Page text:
"I was introduced to the Ruth and Naomi Senior Outreach Harp Ministry when Mama was first placed in the hospice program. Knowing Mama’s love of music, I asked for these ladies to visit her and to play for her. The day Mama died, Lynn Bledsoe, one of the harp ladies walked into her room, not knowing that she had died. She ended up visiting with my brother Will and me and then played her harp for us. What an uplifting and comforting visit we had! After the times we have had in nursing facilities the past years, we can see such a need for the Ruth and Naomi Ministry, and know that Mama would have loved to have been a part of this ministry if she could have been. Thank you." The above was enclosed in thank you notes that I sent for memorial gifts to RNSO in memory of my mother after she died.I personally witnessed the love & compassion that RNSO has for its clients during my mother's passing, and it was a life changing event for me. Because of that visit five years ago, I visit nursing homes and hospitals in Georgia ministering to the sick and elderly. There are no words to describe the rewards of this work- the sparkle in eyes that have little to sparkle about as I walk into the room, the voice that asks me to please come back three or four times before the visit is over, the tears that are shed in appreciation as we pray, singing along as I play music when there is little verbal response. Because of these experiences, I know what a worthwhile and meaningful organization Ruth and Naomi is. They have made such a difference in so many lives especially the elder orphans who have no one left to help them. The joy that has been brought to this forgotten population is priceless.
This is a very special outreach that touches the sick and actively dying patients and families. They are visited at home or in the hospital and music is performed with their permission or permission of the family (if present). There is noticable comfort and healing in the majority of patients served by this experience.
For several years, recently and in the past, I have been involved with mostly elder care of family members:father, mother, out-of-state mother-in-law. How I wish RNSO had been available for them! However, a few years ago, I was fortunate to hear Mary Porter and Lynn Bledsoe give a program on their work, and from that program and my experience with care-giving, I asked if they could play for a 104 year-old lady who was in a nursing home and who until 102 had been fairly active. She had little family who could care for her, so I became the one to look after her. When RNSO came to play, I was amazed to hear this bedridden, almost blind 104 year old begin to sing. Her roommate began singing also, and soon other residents came, some in their wheelchairs. Staff came, and there were tears. I saw for certain that afternoon what music and caring time can do for those who are ill, dying, or separated from the life they had previously lived. On the day this lady died, RNSO was planning to come again to play for her. Not only did this experience minister to those residents in the nursing home, it also ministered to those who cared for the residents as well as to me, a "family" member. I am now studying the harp, have enjoyed participating a few times in other nursing home settings and elder care, and am hoping to be trained before too long so as to volunteer with RNSO.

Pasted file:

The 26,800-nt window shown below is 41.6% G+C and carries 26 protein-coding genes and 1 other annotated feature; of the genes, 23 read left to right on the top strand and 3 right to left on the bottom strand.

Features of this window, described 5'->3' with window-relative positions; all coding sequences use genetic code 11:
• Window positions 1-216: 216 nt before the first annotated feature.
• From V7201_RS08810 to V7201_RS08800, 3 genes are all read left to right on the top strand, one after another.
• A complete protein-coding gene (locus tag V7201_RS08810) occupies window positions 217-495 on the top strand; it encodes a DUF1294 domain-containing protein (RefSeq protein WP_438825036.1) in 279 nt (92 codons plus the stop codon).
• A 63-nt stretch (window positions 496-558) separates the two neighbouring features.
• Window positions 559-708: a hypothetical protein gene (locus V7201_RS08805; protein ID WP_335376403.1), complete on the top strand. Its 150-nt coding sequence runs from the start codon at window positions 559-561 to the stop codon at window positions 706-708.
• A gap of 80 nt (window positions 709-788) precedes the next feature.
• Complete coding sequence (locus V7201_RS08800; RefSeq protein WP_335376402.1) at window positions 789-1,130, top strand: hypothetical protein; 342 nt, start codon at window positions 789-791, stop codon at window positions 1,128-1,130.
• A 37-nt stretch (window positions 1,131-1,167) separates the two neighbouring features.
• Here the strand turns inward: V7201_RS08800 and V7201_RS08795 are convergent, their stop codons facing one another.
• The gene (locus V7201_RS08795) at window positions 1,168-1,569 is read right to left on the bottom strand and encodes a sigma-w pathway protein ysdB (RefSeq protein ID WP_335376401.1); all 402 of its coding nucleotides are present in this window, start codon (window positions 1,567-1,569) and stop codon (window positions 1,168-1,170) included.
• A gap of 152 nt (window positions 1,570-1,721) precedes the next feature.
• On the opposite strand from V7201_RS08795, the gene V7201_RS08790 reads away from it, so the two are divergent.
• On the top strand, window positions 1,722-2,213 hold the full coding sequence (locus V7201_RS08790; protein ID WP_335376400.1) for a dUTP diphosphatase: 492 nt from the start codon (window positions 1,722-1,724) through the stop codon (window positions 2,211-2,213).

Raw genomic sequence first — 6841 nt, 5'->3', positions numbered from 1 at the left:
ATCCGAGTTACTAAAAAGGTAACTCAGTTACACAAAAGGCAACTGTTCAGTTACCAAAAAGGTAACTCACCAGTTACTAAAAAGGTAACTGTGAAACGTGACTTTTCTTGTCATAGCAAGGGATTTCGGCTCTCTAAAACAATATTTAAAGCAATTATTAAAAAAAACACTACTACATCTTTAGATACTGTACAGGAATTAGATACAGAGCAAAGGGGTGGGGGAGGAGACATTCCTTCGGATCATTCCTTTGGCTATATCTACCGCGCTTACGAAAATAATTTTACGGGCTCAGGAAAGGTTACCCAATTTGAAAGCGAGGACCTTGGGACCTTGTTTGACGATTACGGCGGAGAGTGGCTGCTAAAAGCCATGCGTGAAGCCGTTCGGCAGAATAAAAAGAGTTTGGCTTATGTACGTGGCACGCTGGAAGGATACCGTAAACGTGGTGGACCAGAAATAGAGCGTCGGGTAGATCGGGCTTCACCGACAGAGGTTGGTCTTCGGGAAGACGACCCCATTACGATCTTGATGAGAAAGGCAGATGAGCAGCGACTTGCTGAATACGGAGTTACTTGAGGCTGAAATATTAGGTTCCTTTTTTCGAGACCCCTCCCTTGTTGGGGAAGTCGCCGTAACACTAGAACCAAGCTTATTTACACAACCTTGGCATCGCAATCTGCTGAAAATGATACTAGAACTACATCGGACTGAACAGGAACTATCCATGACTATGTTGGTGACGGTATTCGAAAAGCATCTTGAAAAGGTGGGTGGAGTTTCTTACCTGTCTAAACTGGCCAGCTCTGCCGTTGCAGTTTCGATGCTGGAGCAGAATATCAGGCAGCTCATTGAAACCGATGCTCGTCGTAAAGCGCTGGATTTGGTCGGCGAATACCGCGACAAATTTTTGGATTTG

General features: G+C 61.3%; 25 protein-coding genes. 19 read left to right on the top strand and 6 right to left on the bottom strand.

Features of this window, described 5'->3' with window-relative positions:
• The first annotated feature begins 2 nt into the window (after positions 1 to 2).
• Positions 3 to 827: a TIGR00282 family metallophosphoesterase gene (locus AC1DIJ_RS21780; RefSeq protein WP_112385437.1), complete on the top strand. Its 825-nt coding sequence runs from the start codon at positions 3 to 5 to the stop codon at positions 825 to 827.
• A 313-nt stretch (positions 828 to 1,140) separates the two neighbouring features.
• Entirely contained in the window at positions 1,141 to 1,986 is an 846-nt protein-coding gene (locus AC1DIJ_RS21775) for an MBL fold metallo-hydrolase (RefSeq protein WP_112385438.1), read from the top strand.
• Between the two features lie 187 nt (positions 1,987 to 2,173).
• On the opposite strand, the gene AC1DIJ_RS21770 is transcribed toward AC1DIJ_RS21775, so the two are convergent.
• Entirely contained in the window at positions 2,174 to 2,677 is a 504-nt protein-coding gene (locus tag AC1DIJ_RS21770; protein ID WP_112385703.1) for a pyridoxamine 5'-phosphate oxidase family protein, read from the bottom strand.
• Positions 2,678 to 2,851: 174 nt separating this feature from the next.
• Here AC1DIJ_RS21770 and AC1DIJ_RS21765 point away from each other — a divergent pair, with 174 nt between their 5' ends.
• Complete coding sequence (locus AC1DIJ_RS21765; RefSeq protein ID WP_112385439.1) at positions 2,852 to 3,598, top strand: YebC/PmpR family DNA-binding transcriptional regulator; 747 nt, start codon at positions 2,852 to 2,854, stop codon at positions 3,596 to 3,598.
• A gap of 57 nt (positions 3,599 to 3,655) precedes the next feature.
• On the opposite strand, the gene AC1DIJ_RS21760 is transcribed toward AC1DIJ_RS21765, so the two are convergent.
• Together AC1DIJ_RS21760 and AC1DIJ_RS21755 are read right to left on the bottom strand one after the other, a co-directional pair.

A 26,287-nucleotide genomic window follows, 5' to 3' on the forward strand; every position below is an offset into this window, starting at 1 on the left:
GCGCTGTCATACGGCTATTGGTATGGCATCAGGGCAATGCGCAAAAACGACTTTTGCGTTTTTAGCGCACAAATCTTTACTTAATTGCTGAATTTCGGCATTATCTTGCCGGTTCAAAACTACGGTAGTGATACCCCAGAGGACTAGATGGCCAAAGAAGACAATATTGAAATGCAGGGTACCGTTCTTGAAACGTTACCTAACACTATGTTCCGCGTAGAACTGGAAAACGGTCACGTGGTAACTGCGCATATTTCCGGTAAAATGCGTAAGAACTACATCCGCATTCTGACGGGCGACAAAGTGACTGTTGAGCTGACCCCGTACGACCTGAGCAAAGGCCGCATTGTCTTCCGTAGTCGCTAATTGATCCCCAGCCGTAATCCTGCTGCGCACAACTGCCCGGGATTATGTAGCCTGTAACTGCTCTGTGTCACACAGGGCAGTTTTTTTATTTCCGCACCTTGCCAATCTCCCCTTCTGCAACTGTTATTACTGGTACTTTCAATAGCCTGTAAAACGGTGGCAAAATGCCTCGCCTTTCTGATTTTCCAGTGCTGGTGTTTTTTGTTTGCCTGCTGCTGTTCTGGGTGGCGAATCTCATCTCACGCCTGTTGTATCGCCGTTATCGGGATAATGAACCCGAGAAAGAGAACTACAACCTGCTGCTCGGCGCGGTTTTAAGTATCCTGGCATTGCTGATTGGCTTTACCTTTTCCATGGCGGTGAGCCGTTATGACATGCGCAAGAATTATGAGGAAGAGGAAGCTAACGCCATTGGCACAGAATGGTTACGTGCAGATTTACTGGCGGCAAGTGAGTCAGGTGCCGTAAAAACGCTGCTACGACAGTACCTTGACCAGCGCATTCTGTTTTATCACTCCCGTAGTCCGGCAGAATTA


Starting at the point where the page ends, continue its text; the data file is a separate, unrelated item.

RNSO dedicated a week of their time to work with our school group who was doing service projects in the local community. They took our group of 6 high school students and 2 teachers under their wings, showed us "the ropes," inspired us, helped us dream, and brought so many avoided realities front and center. Each particpant in this informal internship grew as a result of the input of the two RNSO facilitators and the opportunities for service which they planned specifically for our group. I would highly recommend RNSO as both trainers and ministers of elder care.
This organization came to the nursing home where my mother was a resident. They taught me to play the harp, along with staff, residents, outsiders. They brought music, love, crafts, projects, spiritual nourishment in many forms. They formed relationships. They came to the bedside of many dying patients, including my mother, bringing music for the soul and ministering in times of great need not only to the patient, but to the family. I've seen elderly people open up to music, singing hymns, mouthing each word to the hymn, and they can't even speak a sentence. I've seen these ladies lay down their harp and stand and dance with a person in a wheelchair, making them feel so special and alive. A wonderful ministry.
This afternoon I played for a patient at the VA who was dying. . . . This is why I play at nursing homes-- not just to entertain, but to be there for a patient who is dying. This elderly man was surrounded by God's love as well as ours. Thank you all for teaching me how to play the harp and for your part in giving me this experience.
When I play the harp in nursing homes, I usually offer my harp to some of the residents so they can play it. When those with arthritic hands are able to pluck or slide their fingers across the strings and make sounds, the smiles on their faces are priceless. After I packed up my harp and started to leave one day, a patient, asked me where I was going. (She rarely speaks more than a word or two at a time.) I told her I would stay a while longer and asked if she would rather I just sat with her or play the harp. She wanted me to play!